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Is there friction in space?

Submitted by ctilley2 on 28 September 2015

As there is no air in space, there is no friction due to air in space. However, normal surface friction occurs whenever two surfaces rub together. So, even in space, when surfaces slide over each other there is friction. 

In space, it is the lack of air that prevents air friction from occurring. This contributes signicantly to the high speeds attainable by spacecraft when travelling through space. An object falling within the Earth's atmosphere reaches 'terminal velocity' when the air friction is equal, and in the opposite direction, to the gravitational force on the object. The falling object will reach its maximum or 'terminal' speed and won't accelerate any further. In space, where there is no air and therefore no air friction, the concept of terminal velocity does not apply and objects can continue to accelerate faster and faster.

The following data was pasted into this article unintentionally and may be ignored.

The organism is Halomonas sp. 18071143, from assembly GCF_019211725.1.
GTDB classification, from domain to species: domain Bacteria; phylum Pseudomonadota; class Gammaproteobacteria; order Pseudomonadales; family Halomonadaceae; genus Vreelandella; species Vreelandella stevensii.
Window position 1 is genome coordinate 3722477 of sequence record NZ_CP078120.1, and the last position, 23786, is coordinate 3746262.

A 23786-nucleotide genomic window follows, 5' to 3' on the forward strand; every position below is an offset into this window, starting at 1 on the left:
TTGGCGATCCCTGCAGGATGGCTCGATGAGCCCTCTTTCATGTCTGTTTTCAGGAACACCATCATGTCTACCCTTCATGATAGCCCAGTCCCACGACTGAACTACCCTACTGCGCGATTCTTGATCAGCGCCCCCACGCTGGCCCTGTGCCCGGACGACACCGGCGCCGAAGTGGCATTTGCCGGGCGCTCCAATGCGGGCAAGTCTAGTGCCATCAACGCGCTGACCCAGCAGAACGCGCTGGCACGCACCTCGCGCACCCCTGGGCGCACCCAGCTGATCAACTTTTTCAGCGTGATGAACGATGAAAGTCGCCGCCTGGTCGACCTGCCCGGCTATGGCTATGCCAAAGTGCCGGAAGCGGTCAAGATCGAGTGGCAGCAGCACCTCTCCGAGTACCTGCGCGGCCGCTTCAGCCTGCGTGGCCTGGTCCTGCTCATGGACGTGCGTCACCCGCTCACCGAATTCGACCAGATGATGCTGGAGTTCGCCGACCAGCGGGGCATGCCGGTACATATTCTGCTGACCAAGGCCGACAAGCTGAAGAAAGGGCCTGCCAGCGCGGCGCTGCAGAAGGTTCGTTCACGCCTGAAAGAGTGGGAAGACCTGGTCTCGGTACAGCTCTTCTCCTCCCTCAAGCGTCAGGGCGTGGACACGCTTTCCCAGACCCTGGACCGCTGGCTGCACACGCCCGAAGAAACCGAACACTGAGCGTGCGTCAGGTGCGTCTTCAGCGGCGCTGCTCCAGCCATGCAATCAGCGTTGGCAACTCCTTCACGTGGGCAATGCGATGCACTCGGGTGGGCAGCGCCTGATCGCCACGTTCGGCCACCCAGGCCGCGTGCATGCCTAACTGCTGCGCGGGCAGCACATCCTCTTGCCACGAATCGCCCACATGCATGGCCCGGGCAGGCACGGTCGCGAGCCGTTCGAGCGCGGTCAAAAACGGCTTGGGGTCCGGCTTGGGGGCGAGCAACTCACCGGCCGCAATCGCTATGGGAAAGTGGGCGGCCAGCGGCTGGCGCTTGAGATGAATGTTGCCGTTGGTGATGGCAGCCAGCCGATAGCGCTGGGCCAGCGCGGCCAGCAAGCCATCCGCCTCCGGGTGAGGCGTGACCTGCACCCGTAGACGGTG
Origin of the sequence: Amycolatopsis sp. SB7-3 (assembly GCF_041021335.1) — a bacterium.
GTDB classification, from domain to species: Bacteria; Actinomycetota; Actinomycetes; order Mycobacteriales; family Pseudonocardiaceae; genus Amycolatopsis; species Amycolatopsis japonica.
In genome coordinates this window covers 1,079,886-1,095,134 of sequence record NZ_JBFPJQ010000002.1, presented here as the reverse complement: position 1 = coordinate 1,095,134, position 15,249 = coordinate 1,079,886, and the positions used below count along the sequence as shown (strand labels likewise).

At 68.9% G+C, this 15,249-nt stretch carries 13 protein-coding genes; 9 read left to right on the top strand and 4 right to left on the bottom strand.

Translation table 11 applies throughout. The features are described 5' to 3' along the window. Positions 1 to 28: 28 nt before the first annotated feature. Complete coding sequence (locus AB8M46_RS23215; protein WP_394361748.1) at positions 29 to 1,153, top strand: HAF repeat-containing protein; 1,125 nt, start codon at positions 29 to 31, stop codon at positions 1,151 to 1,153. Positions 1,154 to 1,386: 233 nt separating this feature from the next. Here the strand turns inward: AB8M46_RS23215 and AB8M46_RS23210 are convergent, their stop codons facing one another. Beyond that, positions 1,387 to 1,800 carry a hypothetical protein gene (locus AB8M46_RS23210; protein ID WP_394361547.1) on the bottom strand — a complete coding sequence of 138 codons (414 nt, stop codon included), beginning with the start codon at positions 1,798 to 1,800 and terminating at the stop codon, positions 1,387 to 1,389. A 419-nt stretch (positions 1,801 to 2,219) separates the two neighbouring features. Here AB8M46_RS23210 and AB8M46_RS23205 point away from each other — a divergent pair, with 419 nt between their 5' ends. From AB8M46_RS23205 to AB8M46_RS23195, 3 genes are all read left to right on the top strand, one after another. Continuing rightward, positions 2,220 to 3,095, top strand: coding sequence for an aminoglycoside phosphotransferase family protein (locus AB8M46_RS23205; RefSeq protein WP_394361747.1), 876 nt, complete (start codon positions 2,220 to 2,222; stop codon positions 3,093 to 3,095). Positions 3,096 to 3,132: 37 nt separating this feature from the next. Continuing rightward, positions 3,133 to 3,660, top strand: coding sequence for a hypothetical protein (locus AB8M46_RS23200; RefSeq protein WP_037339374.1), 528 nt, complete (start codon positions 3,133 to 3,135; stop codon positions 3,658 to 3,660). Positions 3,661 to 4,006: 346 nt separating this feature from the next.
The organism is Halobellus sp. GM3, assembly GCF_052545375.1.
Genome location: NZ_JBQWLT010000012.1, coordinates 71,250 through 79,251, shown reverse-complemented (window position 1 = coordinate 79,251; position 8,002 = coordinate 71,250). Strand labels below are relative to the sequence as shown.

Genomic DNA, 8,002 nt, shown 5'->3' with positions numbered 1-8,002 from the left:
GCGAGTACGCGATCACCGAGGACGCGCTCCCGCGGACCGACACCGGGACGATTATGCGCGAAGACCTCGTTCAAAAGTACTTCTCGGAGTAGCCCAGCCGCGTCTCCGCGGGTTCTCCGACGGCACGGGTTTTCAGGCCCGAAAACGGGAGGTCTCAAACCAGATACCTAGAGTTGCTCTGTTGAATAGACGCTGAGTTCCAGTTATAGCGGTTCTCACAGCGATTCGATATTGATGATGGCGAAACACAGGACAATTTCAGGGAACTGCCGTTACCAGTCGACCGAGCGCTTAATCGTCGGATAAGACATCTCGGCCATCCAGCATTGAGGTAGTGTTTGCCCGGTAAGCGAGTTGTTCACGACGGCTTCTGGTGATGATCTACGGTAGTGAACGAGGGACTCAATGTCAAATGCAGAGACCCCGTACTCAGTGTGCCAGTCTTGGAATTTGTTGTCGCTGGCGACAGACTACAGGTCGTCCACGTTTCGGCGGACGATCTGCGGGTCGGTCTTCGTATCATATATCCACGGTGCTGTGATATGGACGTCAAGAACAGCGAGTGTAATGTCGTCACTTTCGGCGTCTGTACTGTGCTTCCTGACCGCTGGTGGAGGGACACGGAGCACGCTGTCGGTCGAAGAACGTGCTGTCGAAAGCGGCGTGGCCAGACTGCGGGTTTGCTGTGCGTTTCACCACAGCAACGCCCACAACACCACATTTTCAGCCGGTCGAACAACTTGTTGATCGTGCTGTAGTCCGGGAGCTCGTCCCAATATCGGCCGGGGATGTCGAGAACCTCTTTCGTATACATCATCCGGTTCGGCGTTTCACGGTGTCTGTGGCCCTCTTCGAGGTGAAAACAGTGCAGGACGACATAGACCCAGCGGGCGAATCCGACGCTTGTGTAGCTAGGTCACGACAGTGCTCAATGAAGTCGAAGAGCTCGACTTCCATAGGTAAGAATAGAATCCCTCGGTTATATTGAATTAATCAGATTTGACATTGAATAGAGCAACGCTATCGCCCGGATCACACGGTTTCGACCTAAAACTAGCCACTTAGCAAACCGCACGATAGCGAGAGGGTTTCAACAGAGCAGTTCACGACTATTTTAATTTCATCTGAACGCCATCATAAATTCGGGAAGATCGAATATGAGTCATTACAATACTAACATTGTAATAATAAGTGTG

Spacecraft that 're-enter' the Earth's atmosphere, go from having zero (or very minimal) air resistance to maximum air resistance. Consequently, they experience a huge increase in temperature as a result of the increased air friction. Heat shields or ablation shielding must be built into spacecraft to cope with this. The space shuttle pilots re-entered the atmosphere at a very shallow angle in order to minimise the sudden impact of air friction after travelling in space at orbital speeds.